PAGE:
Whatever we believe the Scriptures say about legitimate grounds for divorce, the assumption that marital dissolution should not be common among those who claim to follow Christ and Biblical teaching is reasonable. The pertinent passages recognized in the New Testament at most allow for divorce and remarriage only for egregious violations of the marital covenant (Luke 16:18; Mark 10:2-12; Matt. 5:31-32, 19:3-9; Rom. 7:1-3; 1 Cor. 7:10-16). The Westminster Confession’s Chapter 24, Section 6 clearly supports this position. The very nature of marriage—a union of man and woman into one flesh, a covenant before God sealed by solemn, public vows, a revelation of the eternal bond between Christ and his Church, an expression of the Trinity, a living embodiment of the Gospel—argues forcefully against anything like “no-fault,” easy, divorce.
Yet divorce is shockingly common among professing evangelicals. In the General Social Survey (GSS) for years 1996 though 2016 combined, 48% of ever-married conservative Protestants between the ages of 40 and 65 said that their first marriages had ended in divorce or legal separation. The subset of these evangelicals who said they attended church about weekly or more did better, but the percentage—39%—was still alarming. Sadly, some of these respondents who are still married will also go on to divorce. Interestingly, in the same surveys, 28% of evangelicals wanted it to be easier to end a marriage. In another item used in the GSS in 2002 and 2012, a combined 43.5% of evangelicals agreed that divorce is the “best solution to marital problems.” Only 40% disagreed. Those of us seeking to reform practice and belief regarding divorce in the church certainly have our work cut out for us.
Certainly, two sinners remaining knit together through all the vicissitudes of life is rarely if ever going to be easy, as anyone whose marriage has lasted for decades can attest. Just about every married couple faces severe challenges in their relationship, which at times seem to drag on without clear resolution. There are also external trials, some of which, such as the death of a child or major financial calamity, can be gut-wrenching. Contemporary Christian couples deal with these challenges in the context of a culture that emphasizes individualism, self-actualization and moral subjectivity and which has completely destigmatized divorce. Married people today often face little pressure or even encouragement to stick together when they encounter serious marital problems. Still, the Word of God has not changed, and we Christians, having available to us the grace of the Spirit and the support of the church, can do better.
However, in years of engaging believers on these matters, I have repeatedly bumped into the argument that encouraging those who are unhappy in their marriages to persevere is cruel. The explicit or implicit belief underlying this view is that believers in so-called “bad” marriages face a stark choice between ongoing misery, or divorce. But this argument relies on the assumption that most marriages that end in divorce are riddled by conflict, which also imposes suffering upon whatever children a couple may have. While divorce is regrettable, it is argued, the alternative of remaining married will be worse for all. Such thinking represents a logical fallacy—a false dilemma—and one that is contradicted by the facts. First of all, the vast majority of marriages that end in divorce are not characterized by high levels of conflict such as violence, numerous vicious quarrels or profound disagreements. For example, in A Generation At Risk in 1997, respected family scholars Paul Amato and Alan Booth found that only about one-third of divorces were preceded by such volatility. Two fine research studies—one by Donna Morrison and Mary Jo Coiro that appeared in The Journal of Marriage and Family in 1999, and the other by Joan Kelly and Robert Emery that was published in Family Relations in 2003—found that no more than 20 to 25% of children in divorced homes saw their parents in this kind of difficulty prior to their split. Linda Waite and her co-authors pointed out, in Does Divorce Make People Happy?, that 86% of those who said their marriages were “unhappy,” including 77% who went on to divorce, reported no violence in their relationship. There is no doubt that divorce typically involves at least one deeply unhappy spouse, and that often these feelings are justified and the marital problems are deep and challenging. However, the notion that I confront often—that divorce typically ends a marriage riddled by severe conflict—is false.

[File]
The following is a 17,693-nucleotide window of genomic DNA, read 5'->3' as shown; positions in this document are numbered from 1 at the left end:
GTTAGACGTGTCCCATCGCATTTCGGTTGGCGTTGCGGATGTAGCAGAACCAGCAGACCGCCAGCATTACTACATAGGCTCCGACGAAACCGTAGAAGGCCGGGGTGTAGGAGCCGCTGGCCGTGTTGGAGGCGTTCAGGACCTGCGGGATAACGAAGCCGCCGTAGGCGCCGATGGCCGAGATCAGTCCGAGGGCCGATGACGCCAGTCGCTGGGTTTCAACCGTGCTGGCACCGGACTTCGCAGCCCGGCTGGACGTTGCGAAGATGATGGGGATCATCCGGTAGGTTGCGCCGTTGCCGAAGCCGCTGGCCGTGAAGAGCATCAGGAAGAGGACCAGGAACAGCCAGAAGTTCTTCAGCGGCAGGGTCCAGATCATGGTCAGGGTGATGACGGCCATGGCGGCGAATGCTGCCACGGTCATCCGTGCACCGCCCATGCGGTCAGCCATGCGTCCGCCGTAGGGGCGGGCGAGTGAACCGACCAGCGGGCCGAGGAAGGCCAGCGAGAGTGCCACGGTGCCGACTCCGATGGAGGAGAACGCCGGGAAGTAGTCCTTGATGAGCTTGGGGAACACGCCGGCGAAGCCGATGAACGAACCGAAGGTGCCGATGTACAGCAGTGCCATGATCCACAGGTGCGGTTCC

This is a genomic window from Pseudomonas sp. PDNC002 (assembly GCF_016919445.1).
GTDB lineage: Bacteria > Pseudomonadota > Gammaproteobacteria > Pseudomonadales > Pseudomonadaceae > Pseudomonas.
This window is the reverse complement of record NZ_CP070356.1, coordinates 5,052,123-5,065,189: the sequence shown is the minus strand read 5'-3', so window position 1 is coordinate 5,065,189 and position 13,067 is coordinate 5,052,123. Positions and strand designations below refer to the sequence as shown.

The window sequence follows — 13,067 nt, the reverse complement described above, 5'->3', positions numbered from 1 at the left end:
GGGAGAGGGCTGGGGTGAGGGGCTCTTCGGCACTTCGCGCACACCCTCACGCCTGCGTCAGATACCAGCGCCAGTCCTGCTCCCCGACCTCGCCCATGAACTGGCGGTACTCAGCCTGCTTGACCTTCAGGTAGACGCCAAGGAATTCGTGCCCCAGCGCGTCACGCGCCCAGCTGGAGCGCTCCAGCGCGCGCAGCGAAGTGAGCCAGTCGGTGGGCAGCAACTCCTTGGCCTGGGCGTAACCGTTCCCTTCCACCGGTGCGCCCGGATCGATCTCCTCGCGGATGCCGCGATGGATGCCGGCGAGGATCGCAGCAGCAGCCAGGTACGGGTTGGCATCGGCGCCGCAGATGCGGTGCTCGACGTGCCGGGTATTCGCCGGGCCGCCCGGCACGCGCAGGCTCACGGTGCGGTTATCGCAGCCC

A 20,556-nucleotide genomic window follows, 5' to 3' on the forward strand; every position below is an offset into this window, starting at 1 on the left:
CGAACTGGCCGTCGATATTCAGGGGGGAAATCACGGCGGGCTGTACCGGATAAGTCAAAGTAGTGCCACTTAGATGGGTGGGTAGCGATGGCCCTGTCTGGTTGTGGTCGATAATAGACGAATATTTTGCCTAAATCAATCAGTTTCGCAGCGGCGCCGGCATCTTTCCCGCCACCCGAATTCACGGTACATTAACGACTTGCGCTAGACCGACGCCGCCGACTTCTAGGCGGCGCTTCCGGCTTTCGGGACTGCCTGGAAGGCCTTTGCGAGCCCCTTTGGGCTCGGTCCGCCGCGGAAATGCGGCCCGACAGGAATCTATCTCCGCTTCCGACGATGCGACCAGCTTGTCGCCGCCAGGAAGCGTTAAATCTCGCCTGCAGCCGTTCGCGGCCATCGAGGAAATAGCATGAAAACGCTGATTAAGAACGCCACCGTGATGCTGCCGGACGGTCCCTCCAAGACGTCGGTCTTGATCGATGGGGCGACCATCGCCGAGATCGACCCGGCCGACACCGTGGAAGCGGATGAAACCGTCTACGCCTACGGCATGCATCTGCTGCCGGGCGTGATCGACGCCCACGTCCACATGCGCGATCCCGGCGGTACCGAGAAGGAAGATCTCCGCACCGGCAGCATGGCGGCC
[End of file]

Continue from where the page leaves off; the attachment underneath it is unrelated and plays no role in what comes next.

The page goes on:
Second, the unhappiness is normally one-sided. That is, as the latter book also showed, about three of every four spouses who said their marriages were “unhappy” had a spouse who was happy with the marriage. Putting all this together, the “normal” divorce involves one person ending the marriage for reasons that are hardly compelling ones such as serious marital abuse, violent conflict, desertion, or other severe covenant violations.
Meanwhile, the post-divorce period is often marked by terrible and destructive quarreling. That should not surprise us. If couples cannot work out their differences in marriage how can we expect them to do so making tough—even heart-wrenching—decisions in the midst of court battles? A large law firm in England sponsored a study about a decade ago of over 2,000 divorced couples and about the same number of children of divorce. 42% of the children saw their parents having bad quarrels, and another 17% witnessed violence between them. About a quarter of the children were asked by a parent to lie to the other. Half of the parents had to use the courts to negotiate disputes about their children with their ex-spouses, and half said they deliberately drew out the legal battle to secure personal advantage. 68% admitted to using their children as bargaining chips, while one in five said they tried to make their ex-spouse as miserable as possible, even when they knew it hurt their children. If these people believed that ending their marriage meant ending any conflicts with their spouses, they were sadly mistaken. For some it did, but for many this was not the case.
Now For The Good News